By Sandy Johnson
The spring calving season is fast approaching, and for some cow-calf producers, it may begin soon. Whether you start calving in January-February, or calve later in the year, now’s the time to start planning ahead. Here’s a checklist to help you plan and prepare to improve the success of your calving season and weaned calf crop.
- Balance cow rations for adequate protein and energy for increased third trimester and subsequent lactation requirements. Group and feed cows by body condition and age to the degree possible. Target body condition for first calf heifers at calving of 5.5 to 6 and 5 to 5.5 for mature cows.
- Develop a sound vaccination program to prepare the cow to produce high-quality colostrum.
- Control lice and internal parasites.
- Plan for recording calving data and consider ways to back up records.
- Make sure calving facilities are clean and in good repair.
- Plan for ear tags, tattoos, scale or weight tape, banding or castration.
- Check flashlights and other quality portable light sources.
- Review basic treatment plans with local veterinarian for retained placenta, calf scours, colostrum supplements and ensure necessary treatments and supplies are on hand or readily available. Include a functional thermometer.
- Have on hand at least two clean and functional esophageal tube feeders, clearly marked, one for healthy calves, one only used for sick calves.
- Plan and watch for opportunities to collect colostrum from within the herd. Date and freeze in quart sized plastic bags for future use.
- If replacement calves are obtained from outside the herd, plan for their isolation and testing before exposing to entire herd.
- Plan for severe weather; wind, freezing rain and blizzards are not uncommon. Plan for correcting calf hypothermia. Calf shelters should be in good repair, bedding on hand. Plans for portable windbreaks and calf shelters are available from your local Extension office.
- Shift feeding to dusk or later to promote daytime calving one week before anticipated start of calving season.
Develop standard operation procedures for calving and providing assistance. Include list and contact information for individuals who can provide more expertise or assistance as required.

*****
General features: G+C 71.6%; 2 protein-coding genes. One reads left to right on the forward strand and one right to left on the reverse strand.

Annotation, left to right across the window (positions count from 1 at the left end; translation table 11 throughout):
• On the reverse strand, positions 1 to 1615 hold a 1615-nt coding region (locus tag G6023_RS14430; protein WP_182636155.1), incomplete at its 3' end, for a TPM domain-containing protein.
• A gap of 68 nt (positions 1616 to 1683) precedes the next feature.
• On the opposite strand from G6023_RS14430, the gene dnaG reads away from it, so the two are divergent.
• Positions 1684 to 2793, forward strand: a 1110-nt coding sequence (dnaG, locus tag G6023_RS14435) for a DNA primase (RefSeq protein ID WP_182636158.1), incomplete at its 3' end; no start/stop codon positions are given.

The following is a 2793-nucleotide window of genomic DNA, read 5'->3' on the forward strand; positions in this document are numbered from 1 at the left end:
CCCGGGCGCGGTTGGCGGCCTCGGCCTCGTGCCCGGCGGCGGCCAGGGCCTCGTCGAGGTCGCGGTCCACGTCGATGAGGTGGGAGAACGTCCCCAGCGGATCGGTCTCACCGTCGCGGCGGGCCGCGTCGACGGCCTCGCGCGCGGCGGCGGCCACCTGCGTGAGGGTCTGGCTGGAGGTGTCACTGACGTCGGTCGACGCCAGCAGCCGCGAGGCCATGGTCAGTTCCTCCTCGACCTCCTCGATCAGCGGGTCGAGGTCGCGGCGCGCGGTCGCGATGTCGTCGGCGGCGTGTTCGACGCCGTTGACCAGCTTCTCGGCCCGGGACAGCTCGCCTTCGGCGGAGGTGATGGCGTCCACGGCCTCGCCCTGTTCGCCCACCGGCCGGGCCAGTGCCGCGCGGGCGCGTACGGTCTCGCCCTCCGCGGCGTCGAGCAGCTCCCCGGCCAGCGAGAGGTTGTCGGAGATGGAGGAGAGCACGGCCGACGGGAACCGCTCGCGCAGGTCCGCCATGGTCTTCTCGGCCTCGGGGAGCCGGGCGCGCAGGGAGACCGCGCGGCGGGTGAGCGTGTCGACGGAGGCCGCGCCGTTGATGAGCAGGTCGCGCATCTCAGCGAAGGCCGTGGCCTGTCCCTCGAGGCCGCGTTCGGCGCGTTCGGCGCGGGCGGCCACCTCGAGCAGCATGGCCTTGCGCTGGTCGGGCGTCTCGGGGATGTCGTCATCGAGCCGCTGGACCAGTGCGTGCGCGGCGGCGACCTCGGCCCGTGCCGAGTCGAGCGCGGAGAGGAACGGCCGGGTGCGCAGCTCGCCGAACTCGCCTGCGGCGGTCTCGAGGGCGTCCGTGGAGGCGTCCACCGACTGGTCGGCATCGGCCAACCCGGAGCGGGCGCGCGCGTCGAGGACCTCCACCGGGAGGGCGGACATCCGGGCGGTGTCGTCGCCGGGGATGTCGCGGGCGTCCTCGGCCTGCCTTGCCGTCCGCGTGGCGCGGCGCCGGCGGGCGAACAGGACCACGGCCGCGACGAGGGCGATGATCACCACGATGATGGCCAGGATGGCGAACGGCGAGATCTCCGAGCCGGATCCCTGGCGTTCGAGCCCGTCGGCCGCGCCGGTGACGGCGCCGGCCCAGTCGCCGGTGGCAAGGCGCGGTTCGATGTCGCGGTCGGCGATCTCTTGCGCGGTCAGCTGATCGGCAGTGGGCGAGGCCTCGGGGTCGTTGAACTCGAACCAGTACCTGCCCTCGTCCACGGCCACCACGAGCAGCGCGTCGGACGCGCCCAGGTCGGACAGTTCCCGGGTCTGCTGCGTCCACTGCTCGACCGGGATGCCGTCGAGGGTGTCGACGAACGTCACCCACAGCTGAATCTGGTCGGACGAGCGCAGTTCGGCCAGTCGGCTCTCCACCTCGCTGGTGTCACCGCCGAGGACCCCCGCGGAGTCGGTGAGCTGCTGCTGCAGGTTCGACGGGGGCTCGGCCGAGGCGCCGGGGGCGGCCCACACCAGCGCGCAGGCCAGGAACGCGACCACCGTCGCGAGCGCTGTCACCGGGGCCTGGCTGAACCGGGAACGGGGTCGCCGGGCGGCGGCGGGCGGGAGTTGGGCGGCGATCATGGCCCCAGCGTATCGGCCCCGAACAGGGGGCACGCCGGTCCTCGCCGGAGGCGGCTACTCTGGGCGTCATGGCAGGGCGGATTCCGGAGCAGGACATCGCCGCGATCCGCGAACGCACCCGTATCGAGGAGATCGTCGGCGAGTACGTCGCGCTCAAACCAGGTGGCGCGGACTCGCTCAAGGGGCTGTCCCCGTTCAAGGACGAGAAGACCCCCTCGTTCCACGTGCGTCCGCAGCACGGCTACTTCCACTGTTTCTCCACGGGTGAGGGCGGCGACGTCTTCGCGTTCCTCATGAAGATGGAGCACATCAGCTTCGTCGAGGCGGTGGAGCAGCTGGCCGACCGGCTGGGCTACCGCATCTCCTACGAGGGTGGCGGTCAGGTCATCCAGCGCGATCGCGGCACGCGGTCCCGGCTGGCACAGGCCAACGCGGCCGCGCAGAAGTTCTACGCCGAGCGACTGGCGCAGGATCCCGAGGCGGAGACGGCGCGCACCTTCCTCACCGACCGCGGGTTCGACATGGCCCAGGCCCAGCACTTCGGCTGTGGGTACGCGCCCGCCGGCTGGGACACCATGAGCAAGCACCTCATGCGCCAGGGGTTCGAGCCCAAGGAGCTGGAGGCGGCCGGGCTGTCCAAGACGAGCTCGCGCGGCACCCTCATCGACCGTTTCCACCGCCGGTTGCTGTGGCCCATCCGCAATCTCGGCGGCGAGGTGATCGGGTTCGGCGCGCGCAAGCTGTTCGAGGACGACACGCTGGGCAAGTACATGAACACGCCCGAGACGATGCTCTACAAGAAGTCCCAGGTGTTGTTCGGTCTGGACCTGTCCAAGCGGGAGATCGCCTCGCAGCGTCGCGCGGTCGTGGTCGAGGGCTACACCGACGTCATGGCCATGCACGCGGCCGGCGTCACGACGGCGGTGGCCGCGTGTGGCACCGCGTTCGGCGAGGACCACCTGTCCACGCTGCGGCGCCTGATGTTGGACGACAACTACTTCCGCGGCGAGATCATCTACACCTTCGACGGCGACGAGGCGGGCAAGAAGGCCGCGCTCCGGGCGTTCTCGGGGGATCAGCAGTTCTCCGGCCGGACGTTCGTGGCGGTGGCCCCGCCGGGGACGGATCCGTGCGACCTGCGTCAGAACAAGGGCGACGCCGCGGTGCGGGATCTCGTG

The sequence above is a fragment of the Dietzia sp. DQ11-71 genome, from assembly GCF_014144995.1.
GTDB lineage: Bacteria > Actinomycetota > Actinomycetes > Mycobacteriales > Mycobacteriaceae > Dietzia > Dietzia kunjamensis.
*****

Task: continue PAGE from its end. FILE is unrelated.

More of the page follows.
Once you’ve done these things, consider this checklist for calving assistance:
- OB chains, calf puller, OB gloves, OB lube (non-detergent soap & water is one option), non-irritant antiseptic (Betadine or Nolvasan), flank rope to lay cow down.
- A cooler can be used to keep warm water in calving barn if no other source available.
- Old towels or something similar.
The following are suggestions on when to intervene should a heifer or cow need assistance:
- You suspect cow has been in Stage 1 over 8 hours.
- Stage 1 characteristics:
- lies down and gets up frequently,
- seeks isolation (signs more apparent in first-calf heifers than mature cows).
- Stage 2 –
- Water sack visible for 2 hours and cow is not trying
- Cow trying for over 30 minutes and no progress is being made
- Cow has quit trying for over 15-20 minutes after a period of progress
- Cow or calf showing excessive fatigue or stress (swollen tongue or excessive bleeding)
- You can observe the calf presentation is other than two front feet and head first.
When Calves Arrive
- Calves should have colostrum within first 2 hours of life, if calf can’t get colostrum from dam, take steps to give colostrum within 4-6 hours of birth.
- Colostrum intake should be 10% of calf’s body weight, 0.5 to1 gallon. If supplementing colostrum, don’t overfeed to encourage calf to nurse on its own. A 1.5 quart dose is a good starting point.
- Handle healthy calves before sick calves and avoid exposing newborns to contaminants on clothing or materials used on sick calves.
- If a cow is brought in for any amount of calving assistance, make sure she leaves with a clean udder.
Work toward developing a notebook that has all the standard operating procedures for your operation. Include things like yearly vaccination plans, treatment protocols, calving and calving assistance protocols, euthanasia protocols, drought management plans and weather emergency plans.
This will be a valuable resource when communicating with employees new and old, when reviewing what needs to be improved for the next year or if a health emergency forces someone else to take care of the herd.
Johnson is an Extension beef specialist with Kansas State University based in Colby, Kan.